Geoff Rickly has been in the music biz for decades. He’s served as frontman for bands Thursday, No Devotion, and United Nations, he’s toured countless cities and countries, and he’s produced albums for young bands that would end up iconic in their own right. He’s certainly made his mark on the music industry. But did you know that Geoff Rickley is a comic collector?
It’s an origin story many of us know well. Copies of X-Factor and X-Men caught his eye from a pharmacy spin rack while spending time with grandparents in Florida. The books were read over and over and the hunt for more comics soon began.
From an interview with Intelligent Collector, “I became obsessed with X-Men, New Mutants, X-Factor, and then I realized you could go back and get back issues. I had a local comic book shop with a pull list and I got really into it.”
Music pulled him away from the books for a period of time, but once the harrowing schedule of Thursday began to settle down, Rickly was able to devote more time and interest to his original hobby, comics. This time, it was the more modern works that caught his eye, including the book by his long-time friend, Gerard Way. “The Umbrella Academy was really hitting, winning all these Eisner awards. I read that and was so blown away. Someone recommended Matt Fraction’s Casanova. And that blew me away even deeper.”
As happened to so many of us, Covid hit – and it hit hard. Rickly has been auctioning some of his more valuable comics via Heritage Auction, which is an interesting melding of our interests here at GoCollect as both music lovers and comic fans.
GoCollexpert Josh was lucky enough to interview Rickly on his hobby
Why are you selling your comics?
(The) pandemic made it hard to tour for nearly two years so far (and it doesn’t look like it’s going to be a picnic for the next one, at least). Really didn’t have much of a choice but to put my comics on the chopping block.
What was the hardest comic for you to put in auction?
Probably the hardest to part with was Hulk #181. I remember how badly I wanted it when I was a little kid in the 80s… my Nana, who was so sweet to me and such a lovely woman, saved up for weeks and finally paid the big bucks for it (it was over a hundred dollars back then!).
What would you say is your “holy grail” comic?”
When I was a kid, Uncanny X-Men #1 kept getting away from me. I got close a few times.
Through all of your touring, what is one comic shop you would recommend if you had to name just one?
I always love Newburyport Comics. Come on. Records AND comics together? That’s heaven.
Want to own one of Geoff Rickly’s Books?
Should you be interested in purchasing a book currently owned by this Thursday frontman and supporting him in this age that’s been tough on so many, here is a look at what Rickly has up for grabs in Heritage’s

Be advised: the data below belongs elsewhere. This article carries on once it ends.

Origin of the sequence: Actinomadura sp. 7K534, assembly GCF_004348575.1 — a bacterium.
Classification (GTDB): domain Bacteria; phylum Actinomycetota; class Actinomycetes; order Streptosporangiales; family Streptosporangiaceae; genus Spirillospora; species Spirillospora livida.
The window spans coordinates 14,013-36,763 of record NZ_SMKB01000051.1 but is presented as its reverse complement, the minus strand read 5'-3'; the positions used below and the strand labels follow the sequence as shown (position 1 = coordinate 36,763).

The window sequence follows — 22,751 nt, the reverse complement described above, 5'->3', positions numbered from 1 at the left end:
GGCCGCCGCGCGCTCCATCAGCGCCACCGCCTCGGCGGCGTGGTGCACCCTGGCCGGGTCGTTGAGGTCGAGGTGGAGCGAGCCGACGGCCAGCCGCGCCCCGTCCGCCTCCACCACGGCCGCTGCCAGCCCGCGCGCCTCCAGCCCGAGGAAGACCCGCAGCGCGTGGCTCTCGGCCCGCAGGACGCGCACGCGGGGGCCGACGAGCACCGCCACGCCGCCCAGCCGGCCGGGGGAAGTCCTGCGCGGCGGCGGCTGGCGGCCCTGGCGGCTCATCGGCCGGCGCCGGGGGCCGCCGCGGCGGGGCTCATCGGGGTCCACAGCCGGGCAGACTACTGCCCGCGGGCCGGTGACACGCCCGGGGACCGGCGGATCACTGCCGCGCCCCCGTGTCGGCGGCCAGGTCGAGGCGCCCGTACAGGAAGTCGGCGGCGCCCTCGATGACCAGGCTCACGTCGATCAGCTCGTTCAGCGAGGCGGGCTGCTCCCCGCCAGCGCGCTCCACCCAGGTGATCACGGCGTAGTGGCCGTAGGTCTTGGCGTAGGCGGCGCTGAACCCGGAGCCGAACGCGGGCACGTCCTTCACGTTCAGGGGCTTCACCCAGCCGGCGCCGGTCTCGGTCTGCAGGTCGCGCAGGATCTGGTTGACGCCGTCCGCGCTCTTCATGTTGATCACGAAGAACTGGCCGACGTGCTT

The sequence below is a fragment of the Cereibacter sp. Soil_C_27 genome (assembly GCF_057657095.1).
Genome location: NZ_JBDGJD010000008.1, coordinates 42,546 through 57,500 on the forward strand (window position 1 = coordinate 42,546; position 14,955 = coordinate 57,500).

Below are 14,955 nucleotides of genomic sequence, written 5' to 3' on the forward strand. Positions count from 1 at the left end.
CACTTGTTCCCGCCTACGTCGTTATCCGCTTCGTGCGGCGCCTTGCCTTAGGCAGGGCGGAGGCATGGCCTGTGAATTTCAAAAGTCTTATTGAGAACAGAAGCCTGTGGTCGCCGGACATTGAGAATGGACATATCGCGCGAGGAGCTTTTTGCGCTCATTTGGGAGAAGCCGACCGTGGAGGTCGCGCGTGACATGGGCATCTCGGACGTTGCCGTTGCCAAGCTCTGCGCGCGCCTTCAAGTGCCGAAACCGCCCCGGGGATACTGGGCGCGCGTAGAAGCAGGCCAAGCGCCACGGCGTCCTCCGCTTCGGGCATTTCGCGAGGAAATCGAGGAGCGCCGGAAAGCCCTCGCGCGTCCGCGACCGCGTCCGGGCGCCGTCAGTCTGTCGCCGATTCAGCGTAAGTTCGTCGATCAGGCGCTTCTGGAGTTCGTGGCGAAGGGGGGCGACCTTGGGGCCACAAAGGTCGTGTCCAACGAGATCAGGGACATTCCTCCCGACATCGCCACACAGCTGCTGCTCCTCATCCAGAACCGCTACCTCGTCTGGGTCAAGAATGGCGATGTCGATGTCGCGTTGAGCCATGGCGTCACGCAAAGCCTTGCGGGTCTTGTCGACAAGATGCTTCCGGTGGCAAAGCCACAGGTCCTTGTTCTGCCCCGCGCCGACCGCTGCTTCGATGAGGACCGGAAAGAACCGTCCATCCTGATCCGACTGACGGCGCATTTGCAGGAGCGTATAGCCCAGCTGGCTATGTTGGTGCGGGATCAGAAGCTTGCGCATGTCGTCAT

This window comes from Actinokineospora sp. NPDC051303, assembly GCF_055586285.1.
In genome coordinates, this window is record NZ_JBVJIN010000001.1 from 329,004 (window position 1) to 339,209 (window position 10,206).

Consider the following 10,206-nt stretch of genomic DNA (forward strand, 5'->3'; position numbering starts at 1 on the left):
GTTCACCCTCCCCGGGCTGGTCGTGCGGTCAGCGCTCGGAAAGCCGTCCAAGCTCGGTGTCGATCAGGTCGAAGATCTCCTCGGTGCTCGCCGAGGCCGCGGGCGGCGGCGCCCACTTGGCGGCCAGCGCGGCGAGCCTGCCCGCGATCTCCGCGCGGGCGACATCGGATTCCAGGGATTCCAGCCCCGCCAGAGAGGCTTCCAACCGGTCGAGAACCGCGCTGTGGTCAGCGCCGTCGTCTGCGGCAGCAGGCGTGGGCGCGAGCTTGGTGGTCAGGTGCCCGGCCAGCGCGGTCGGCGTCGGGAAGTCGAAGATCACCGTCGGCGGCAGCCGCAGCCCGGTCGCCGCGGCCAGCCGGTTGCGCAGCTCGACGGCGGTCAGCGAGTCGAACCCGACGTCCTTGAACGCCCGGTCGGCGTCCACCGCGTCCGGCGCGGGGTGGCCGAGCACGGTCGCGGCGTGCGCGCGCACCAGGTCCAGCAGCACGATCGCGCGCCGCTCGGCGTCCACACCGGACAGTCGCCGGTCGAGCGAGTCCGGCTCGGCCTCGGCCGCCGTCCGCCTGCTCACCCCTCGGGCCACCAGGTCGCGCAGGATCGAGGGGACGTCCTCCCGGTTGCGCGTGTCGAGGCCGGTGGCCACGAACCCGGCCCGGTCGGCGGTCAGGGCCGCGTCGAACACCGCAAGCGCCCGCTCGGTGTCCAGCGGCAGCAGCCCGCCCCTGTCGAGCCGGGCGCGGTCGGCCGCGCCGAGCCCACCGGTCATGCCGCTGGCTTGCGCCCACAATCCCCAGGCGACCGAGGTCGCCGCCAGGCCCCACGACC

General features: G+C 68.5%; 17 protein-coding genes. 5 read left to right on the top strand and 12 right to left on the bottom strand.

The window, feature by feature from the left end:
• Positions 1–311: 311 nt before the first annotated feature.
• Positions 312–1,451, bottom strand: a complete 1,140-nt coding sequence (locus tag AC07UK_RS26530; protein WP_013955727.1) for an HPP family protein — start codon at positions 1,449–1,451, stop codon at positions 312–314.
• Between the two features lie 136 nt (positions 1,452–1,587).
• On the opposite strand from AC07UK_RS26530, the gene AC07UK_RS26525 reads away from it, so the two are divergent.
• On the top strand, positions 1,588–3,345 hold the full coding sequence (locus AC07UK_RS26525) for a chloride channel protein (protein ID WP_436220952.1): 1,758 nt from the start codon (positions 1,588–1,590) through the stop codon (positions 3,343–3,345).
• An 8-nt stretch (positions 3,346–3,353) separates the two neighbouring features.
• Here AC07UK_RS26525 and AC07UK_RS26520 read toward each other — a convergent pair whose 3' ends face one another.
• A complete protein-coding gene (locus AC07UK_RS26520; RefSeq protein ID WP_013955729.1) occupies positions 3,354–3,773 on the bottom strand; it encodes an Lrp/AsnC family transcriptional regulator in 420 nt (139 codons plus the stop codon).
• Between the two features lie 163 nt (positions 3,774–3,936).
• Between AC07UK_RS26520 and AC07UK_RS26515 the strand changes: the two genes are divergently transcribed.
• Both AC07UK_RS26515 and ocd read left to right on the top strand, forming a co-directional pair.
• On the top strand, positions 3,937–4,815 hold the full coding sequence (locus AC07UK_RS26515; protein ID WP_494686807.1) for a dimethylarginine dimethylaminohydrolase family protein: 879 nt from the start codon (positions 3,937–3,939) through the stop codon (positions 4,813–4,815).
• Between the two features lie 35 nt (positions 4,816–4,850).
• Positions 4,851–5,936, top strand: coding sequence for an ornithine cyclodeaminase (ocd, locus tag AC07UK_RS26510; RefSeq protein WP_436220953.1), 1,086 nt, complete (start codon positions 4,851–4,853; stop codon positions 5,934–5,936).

The Amazing Spider-Man #129 (Marvel, 1974) CGC VG- 3.5 White pages. This is the book containing the iconic first appearances of the Punisher and the Jackal. It also features a Gil Kane and John Romita Sr. cover and Ross Andru art.
This is just about in line with the 1-year sales average of $1,112 and 90-day average of $1,228.
X-Men #94 (Marvel, 1975) CGC VF- 7.5 with Off-white to white pages. One might say this book has a lot going on. It has the second appearances of Colossus, Nightcrawler, Storm, Banshee, and Thunderbird following their debut in Giant-Size X-Men #1. Angel, Marvel Girl, and Iceman resign, and Sunfire leaves the group as well. It’s also the third appearance of Wolverine. As for art, it’s got a Gil Kane and Dave Cockrum cover with Cockrum art.
7.5s have a 1-year sales average of $1,200, a 90-day average of $1,269, and a 30-day average of $1,137 as sales hold steady. Given that the X-Men are constantly rumored to be making their MCU appearance in an upcoming project, it stands to reason to assume that the book will continue to hold its value.
Iron Fist #14 (Marvel, 1977) CGC VF+ 8.5 White pages. The first appearance of Sabretooth has an Al Milgrom cover with John Byrne art.
There are 557 Blue Label 8.5s listed in the CGC census. Though sales have fluctuated during the pandemic, the latest several have settled within one range.
Most recently, identically-graded copies sold for $675 (10/21/21, eBay) after only 1 bid, $625 (10/11/21, eBay) after 15 bids, and $656.10 (10/3/21, eBay) after a whopping 41 bids.
Iron Man #55 (Marvel, 1973) CGC VG+ 4.5 Cream to off-white pages. This is the book containing the first appearance of Thanos, first appearances of Starfox (who appears in the Eternals movie), and first Drax the Destroyer (of the Guardians of the Galaxy), Mentor, Kronos, and the Blood Brothers. Jim Starlin provided the story, cover, and art.
This book has been hovering between $400 and $600 for the last year or so. Currently, it has an FMV of $600. Its 1-year sales average is $659 and the 90-day average is $716.
Even though Thanos may have already had his momentary share of the Marvel spotlight, this one could be a real sleeper, with so many first appearances and potential for character interest. It’s an affordable key worth keeping an eye on, at least.
The Amazing Spider-Man #300 (Marvel, 1988) CGC VF 8.0 Off-white to white pages. This book certainly needs no introduction. In this origin and first full appearance of Venom (Eddie Brock), Spider-Man wears the black alien symbiote costume for the last time. Plus, The Thing makes an appearance.
Todd McFarlane’s cover and art have spawned countless homages and imitations since this book debuted in the late 80s.
Wrapping things up
I’d venture to say that a lot of us have been in positions where we’ve needed to sell our beloved comics in order to keep things chugging in our lives. Should you be interested in supporting a musician who’s dedicated much of his life to his art, or should you be looking to put one of these keys on your wall, this is a fun opportunity to cross those to-dos off your lists.